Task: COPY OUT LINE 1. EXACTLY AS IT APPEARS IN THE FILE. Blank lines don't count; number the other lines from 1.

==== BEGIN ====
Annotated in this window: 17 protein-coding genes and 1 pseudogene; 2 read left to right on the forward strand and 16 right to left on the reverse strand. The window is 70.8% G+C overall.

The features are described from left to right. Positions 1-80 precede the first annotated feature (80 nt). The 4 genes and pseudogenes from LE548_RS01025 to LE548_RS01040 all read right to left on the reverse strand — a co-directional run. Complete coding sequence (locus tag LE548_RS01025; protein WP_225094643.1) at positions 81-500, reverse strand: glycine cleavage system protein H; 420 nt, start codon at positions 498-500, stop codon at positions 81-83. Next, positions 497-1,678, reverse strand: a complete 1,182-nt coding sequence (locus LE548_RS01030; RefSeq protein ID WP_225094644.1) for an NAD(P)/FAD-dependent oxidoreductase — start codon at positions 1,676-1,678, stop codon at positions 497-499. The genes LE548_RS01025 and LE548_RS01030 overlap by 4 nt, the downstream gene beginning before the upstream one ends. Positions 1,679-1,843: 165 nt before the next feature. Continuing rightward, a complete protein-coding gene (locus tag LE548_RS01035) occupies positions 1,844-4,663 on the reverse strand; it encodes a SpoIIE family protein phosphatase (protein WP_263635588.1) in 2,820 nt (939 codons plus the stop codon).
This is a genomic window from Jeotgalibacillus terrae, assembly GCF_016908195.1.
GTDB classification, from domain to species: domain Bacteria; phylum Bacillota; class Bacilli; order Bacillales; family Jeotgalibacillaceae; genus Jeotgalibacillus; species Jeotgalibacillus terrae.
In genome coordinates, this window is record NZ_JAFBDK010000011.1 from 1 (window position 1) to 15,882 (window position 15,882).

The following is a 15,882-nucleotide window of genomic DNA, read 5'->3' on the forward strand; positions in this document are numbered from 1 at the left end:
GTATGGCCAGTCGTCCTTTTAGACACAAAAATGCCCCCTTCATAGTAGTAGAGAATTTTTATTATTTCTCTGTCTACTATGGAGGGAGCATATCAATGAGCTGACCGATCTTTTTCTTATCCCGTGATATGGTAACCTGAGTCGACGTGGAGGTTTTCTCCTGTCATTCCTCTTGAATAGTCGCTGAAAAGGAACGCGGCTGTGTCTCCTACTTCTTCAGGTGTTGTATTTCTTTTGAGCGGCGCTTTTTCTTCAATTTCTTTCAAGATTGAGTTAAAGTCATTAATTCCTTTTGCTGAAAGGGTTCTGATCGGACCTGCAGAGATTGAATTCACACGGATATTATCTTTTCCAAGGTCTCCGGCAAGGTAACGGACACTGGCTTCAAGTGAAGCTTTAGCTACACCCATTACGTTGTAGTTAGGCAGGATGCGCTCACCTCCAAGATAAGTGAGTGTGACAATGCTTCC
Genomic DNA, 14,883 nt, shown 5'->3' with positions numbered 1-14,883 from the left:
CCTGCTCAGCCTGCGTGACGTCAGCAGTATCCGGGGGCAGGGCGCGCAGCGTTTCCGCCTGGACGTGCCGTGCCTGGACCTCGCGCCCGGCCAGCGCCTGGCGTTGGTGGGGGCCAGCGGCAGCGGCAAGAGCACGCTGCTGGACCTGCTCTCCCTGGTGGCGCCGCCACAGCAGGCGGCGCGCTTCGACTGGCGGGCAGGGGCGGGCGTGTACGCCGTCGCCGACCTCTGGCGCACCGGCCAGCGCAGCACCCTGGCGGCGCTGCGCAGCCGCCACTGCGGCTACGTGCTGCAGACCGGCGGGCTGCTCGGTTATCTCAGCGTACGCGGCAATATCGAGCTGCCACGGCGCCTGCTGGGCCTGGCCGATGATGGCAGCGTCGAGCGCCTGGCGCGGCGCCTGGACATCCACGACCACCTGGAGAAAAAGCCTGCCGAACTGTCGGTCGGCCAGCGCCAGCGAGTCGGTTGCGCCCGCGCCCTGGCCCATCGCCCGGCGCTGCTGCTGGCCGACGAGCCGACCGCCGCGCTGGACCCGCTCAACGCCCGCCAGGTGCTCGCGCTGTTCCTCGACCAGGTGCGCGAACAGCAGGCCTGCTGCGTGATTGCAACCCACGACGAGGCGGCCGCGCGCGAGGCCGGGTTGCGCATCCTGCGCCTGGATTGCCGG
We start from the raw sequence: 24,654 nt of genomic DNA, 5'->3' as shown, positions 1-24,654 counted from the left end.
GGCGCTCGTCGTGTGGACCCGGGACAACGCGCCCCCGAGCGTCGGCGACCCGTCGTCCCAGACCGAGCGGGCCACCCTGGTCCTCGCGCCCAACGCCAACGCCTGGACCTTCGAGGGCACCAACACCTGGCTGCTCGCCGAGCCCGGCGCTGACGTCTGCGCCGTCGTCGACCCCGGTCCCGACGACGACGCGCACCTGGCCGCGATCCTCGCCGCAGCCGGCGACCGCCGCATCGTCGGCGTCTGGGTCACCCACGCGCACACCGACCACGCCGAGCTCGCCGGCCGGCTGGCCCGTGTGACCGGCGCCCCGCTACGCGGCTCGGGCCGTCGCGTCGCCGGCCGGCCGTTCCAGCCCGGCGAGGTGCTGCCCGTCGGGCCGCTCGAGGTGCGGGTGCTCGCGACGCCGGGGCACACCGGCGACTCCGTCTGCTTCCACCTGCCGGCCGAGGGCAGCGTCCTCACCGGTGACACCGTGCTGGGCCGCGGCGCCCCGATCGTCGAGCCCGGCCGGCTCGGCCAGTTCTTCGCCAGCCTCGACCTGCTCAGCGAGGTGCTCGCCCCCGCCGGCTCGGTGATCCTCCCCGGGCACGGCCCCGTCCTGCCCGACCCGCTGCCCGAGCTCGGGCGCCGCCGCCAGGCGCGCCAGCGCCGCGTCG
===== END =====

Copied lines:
Annotated in this window: 17 protein-coding genes and 1 pseudogene; 2 read left to right on the forward strand and 16 right to left on the reverse strand. The window is 70.8% G+C overall.